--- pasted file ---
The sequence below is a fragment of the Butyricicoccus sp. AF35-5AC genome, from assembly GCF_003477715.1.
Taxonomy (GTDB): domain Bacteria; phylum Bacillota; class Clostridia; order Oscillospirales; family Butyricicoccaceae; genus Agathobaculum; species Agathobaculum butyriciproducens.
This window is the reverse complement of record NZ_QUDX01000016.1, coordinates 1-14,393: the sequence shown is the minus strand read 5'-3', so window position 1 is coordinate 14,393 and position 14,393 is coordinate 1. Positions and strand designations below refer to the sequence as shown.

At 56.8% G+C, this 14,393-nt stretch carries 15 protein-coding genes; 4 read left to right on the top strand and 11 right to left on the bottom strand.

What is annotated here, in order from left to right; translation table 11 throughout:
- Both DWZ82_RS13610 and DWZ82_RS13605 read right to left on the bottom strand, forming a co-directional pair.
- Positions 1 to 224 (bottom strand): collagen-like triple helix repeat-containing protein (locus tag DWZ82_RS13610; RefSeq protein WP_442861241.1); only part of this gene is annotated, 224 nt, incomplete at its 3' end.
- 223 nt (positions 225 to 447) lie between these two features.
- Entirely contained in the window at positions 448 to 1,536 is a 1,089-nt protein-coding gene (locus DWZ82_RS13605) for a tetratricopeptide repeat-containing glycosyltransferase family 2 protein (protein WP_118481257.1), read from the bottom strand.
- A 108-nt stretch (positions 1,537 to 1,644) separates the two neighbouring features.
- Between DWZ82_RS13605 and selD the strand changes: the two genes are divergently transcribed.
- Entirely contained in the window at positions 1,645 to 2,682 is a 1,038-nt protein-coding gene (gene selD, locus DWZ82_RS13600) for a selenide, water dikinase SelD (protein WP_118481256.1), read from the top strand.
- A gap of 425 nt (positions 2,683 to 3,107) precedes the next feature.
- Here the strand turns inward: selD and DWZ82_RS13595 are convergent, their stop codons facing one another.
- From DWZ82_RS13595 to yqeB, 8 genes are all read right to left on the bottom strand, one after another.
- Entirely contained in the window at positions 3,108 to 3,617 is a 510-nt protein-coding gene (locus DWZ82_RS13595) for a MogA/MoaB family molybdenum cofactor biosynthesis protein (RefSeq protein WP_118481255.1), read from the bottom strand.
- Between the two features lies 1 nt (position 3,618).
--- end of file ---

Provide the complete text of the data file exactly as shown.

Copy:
The sequence below is a fragment of the Butyricicoccus sp. AF35-5AC genome, from assembly GCF_003477715.1.
Taxonomy (GTDB): domain Bacteria; phylum Bacillota; class Clostridia; order Oscillospirales; family Butyricicoccaceae; genus Agathobaculum; species Agathobaculum butyriciproducens.
This window is the reverse complement of record NZ_QUDX01000016.1, coordinates 1-14,393: the sequence shown is the minus strand read 5'-3', so window position 1 is coordinate 14,393 and position 14,393 is coordinate 1. Positions and strand designations below refer to the sequence as shown.

At 56.8% G+C, this 14,393-nt stretch carries 15 protein-coding genes; 4 read left to right on the top strand and 11 right to left on the bottom strand.

What is annotated here, in order from left to right; translation table 11 throughout:
- Both DWZ82_RS13610 and DWZ82_RS13605 read right to left on the bottom strand, forming a co-directional pair.
- Positions 1 to 224 (bottom strand): collagen-like triple helix repeat-containing protein (locus tag DWZ82_RS13610; RefSeq protein WP_442861241.1); only part of this gene is annotated, 224 nt, incomplete at its 3' end.
- 223 nt (positions 225 to 447) lie between these two features.
- Entirely contained in the window at positions 448 to 1,536 is a 1,089-nt protein-coding gene (locus DWZ82_RS13605) for a tetratricopeptide repeat-containing glycosyltransferase family 2 protein (protein WP_118481257.1), read from the bottom strand.
- A 108-nt stretch (positions 1,537 to 1,644) separates the two neighbouring features.
- Between DWZ82_RS13605 and selD the strand changes: the two genes are divergently transcribed.
- Entirely contained in the window at positions 1,645 to 2,682 is a 1,038-nt protein-coding gene (gene selD, locus DWZ82_RS13600) for a selenide, water dikinase SelD (protein WP_118481256.1), read from the top strand.
- A gap of 425 nt (positions 2,683 to 3,107) precedes the next feature.
- Here the strand turns inward: selD and DWZ82_RS13595 are convergent, their stop codons facing one another.
- From DWZ82_RS13595 to yqeB, 8 genes are all read right to left on the bottom strand, one after another.
- Entirely contained in the window at positions 3,108 to 3,617 is a 510-nt protein-coding gene (locus DWZ82_RS13595) for a MogA/MoaB family molybdenum cofactor biosynthesis protein (RefSeq protein WP_118481255.1), read from the bottom strand.
- Between the two features lies 1 nt (position 3,618).